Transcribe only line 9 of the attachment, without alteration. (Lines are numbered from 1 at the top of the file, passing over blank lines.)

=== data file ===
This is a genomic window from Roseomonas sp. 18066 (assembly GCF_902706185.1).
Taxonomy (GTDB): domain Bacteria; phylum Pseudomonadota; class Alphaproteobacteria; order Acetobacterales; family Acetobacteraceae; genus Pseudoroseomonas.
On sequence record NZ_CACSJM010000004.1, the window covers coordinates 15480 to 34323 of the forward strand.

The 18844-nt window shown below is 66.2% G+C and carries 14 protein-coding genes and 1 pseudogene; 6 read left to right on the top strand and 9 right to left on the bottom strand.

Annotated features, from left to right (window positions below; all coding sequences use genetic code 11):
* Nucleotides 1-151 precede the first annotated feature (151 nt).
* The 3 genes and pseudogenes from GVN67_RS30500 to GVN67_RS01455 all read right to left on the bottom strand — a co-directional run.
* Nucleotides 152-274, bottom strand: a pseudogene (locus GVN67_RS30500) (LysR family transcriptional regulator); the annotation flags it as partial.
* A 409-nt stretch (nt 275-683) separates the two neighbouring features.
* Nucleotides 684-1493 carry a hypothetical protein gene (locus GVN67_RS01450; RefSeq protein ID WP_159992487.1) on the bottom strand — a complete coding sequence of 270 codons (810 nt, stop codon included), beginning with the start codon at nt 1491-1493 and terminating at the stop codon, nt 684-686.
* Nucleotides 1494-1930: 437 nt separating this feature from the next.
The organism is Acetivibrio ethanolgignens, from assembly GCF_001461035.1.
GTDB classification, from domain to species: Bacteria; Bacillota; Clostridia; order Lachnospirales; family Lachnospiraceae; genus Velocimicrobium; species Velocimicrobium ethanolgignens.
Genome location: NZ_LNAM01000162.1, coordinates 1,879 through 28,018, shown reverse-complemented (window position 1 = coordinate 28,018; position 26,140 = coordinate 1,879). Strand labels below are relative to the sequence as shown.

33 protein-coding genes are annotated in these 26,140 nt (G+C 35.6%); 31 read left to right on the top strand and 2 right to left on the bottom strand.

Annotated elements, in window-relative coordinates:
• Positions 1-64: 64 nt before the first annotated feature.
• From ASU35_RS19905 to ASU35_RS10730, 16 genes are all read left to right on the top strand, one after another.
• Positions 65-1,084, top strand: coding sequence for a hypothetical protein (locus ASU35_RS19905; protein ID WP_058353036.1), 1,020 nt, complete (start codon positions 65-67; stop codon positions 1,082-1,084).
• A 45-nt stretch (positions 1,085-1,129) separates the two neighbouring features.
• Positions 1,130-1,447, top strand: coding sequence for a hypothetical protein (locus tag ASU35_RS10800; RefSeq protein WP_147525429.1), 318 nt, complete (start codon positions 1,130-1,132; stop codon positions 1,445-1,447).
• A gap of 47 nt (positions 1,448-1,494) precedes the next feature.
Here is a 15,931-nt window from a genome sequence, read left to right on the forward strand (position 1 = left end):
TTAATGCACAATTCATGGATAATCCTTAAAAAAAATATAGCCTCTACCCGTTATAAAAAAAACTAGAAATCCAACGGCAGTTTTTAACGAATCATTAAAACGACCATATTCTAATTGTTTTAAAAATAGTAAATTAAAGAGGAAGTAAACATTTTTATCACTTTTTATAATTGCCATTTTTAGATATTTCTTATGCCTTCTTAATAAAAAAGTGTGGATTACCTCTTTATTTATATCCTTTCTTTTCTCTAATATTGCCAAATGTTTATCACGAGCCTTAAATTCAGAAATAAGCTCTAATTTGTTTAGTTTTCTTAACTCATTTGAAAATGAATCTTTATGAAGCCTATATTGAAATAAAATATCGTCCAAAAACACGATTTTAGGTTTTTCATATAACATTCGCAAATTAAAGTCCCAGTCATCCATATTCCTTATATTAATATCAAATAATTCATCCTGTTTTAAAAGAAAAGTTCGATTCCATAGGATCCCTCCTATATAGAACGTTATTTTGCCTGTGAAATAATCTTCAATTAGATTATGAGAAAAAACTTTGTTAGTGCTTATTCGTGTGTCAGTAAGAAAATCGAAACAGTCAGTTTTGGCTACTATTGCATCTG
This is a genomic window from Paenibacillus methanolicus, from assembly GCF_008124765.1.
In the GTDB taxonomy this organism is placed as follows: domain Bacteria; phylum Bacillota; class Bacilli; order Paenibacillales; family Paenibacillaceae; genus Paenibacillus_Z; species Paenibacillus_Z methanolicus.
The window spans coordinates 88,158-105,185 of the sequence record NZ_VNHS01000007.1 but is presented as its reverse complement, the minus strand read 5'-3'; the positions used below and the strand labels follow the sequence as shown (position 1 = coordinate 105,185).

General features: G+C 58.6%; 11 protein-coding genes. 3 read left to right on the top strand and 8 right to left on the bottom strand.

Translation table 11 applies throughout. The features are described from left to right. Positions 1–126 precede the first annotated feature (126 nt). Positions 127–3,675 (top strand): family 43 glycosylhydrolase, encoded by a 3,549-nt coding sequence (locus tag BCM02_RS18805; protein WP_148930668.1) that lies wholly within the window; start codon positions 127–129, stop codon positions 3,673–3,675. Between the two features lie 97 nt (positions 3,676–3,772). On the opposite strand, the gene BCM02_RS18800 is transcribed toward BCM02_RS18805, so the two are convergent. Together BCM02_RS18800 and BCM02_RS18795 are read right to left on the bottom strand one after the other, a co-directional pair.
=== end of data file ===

* A 409-nt stretch (nt 275-683) separates the two neighbouring features.